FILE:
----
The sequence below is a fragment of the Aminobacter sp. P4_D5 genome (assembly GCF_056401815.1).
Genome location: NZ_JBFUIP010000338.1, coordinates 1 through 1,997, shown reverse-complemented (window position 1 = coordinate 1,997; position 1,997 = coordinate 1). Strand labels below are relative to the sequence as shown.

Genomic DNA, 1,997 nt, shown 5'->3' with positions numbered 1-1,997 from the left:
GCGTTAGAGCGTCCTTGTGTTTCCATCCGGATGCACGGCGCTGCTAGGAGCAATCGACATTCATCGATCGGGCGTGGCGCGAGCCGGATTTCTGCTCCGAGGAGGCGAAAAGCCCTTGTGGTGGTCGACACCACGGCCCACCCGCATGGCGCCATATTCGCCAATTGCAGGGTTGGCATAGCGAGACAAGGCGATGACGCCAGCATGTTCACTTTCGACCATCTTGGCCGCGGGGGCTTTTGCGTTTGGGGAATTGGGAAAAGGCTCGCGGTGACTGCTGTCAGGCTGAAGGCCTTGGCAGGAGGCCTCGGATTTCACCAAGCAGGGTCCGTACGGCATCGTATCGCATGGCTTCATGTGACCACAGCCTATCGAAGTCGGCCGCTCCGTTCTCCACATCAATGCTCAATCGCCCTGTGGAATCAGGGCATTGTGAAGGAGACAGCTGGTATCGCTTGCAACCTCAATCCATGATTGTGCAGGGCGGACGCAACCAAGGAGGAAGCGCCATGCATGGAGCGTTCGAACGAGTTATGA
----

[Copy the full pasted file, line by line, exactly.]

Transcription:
The sequence below is a fragment of the Aminobacter sp. P4_D5 genome (assembly GCF_056401815.1).
Genome location: NZ_JBFUIP010000338.1, coordinates 1 through 1,997, shown reverse-complemented (window position 1 = coordinate 1,997; position 1,997 = coordinate 1). Strand labels below are relative to the sequence as shown.

Genomic DNA, 1,997 nt, shown 5'->3' with positions numbered 1-1,997 from the left:
GCGTTAGAGCGTCCTTGTGTTTCCATCCGGATGCACGGCGCTGCTAGGAGCAATCGACATTCATCGATCGGGCGTGGCGCGAGCCGGATTTCTGCTCCGAGGAGGCGAAAAGCCCTTGTGGTGGTCGACACCACGGCCCACCCGCATGGCGCCATATTCGCCAATTGCAGGGTTGGCATAGCGAGACAAGGCGATGACGCCAGCATGTTCACTTTCGACCATCTTGGCCGCGGGGGCTTTTGCGTTTGGGGAATTGGGAAAAGGCTCGCGGTGACTGCTGTCAGGCTGAAGGCCTTGGCAGGAGGCCTCGGATTTCACCAAGCAGGGTCCGTACGGCATCGTATCGCATGGCTTCATGTGACCACAGCCTATCGAAGTCGGCCGCTCCGTTCTCCACATCAATGCTCAATCGCCCTGTGGAATCAGGGCATTGTGAAGGAGACAGCTGGTATCGCTTGCAACCTCAATCCATGATTGTGCAGGGCGGACGCAACCAAGGAGGAAGCGCCATGCATGGAGCGTTCGAACGAGTTATGA